A Los Angeles mountain lion was safely captured for relocation Friday afternoon.
After being spotted at John F. Kennedy High School in Granada Hills around 7 a.m., the school was placed on lockdown temporarily as a safety precaution and to help responders locate the lion.
Around lunchtime, Sky5 (KTLA's news helicopter) showed the lion sitting on a wall near the edge of campus. As officers approached, the lion leapt from the wall, crossed the street in front of a police SUV, and took refuge in a resident's yard.
Nearly a dozen LA Police Department officers began surrounding the yard. An officer from the California Department of Fish and Wildlife safely sedated the lion with tranquilizer darts.
After a few minutes of stumbling around the bushes, the lion was immobilized. The animal was carried to the bed of an officer's pickup truck for a quick exam.
With the helicopter still live broadcasting from above, the public saw the lion begin to overheat in the sun in the black-lined open bed of the truck.
Responding officers did not appear to have an animal crate for transport, a tarp, or eye drops. Others questioned why no one handling the cat was wearing gloves. Though less than ideal conditions, a few officers quickly improvised and grabbed the homeowner's garden hose to cool down the cat.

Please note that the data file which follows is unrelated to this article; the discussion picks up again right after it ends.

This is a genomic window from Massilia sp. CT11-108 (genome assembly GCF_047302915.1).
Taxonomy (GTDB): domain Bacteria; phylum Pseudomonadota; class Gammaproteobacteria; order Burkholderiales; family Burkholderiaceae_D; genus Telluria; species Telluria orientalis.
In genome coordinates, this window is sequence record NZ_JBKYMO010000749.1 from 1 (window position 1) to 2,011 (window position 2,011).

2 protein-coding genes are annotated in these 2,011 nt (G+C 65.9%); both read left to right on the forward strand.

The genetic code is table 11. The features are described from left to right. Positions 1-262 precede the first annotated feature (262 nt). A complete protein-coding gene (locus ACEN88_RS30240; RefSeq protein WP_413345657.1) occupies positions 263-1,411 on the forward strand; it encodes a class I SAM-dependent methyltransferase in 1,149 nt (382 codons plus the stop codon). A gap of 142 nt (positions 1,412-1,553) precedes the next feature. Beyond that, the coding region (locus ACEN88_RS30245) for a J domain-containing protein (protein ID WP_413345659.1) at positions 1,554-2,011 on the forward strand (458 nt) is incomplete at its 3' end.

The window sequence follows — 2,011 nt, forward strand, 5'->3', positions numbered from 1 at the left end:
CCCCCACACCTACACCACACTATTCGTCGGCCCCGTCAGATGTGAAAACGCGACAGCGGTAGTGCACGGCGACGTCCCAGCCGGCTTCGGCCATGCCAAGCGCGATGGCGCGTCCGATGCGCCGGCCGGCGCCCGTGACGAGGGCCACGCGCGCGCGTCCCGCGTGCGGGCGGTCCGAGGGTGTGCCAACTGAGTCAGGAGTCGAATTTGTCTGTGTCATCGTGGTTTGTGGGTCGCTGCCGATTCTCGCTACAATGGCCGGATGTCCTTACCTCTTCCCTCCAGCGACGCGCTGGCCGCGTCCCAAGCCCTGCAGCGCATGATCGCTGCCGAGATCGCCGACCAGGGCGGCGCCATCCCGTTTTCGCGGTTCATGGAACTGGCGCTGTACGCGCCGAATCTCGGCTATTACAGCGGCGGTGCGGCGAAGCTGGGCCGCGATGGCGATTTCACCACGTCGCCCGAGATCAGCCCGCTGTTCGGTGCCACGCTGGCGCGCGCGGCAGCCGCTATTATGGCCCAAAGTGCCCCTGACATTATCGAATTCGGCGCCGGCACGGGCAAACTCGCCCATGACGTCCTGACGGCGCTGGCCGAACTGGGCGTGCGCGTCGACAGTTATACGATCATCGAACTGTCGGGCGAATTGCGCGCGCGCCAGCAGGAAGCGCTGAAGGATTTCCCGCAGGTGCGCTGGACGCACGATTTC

The mountain lion is expected to be released back into the wild later today.
While P-22 and other mountain lions in the Santa Monica Mountains frequently make headlines in California newspapers, this lion was most likely from the larger Angeles National Forest, which is just a few miles away from the high school.
Young lions are kicked out of their mother's territory around their second birthday and must disperse to find a new home. These young, inexperienced subadults are on their own for the first time. As such, they are the ones most likely to wander into human populated areas as they learn to navigate the landscape. Programmed to roam, these younger lions are also the best candidates for relocation.
With each capture and release, first responders can learn more about lions and improve their wildlife handling skills. Today offered a lucky second chance for a lost lion, and experience for LA officers that will hopefully guarantee a quick and painless relocation for the next lion who happens to wander into a local urban area.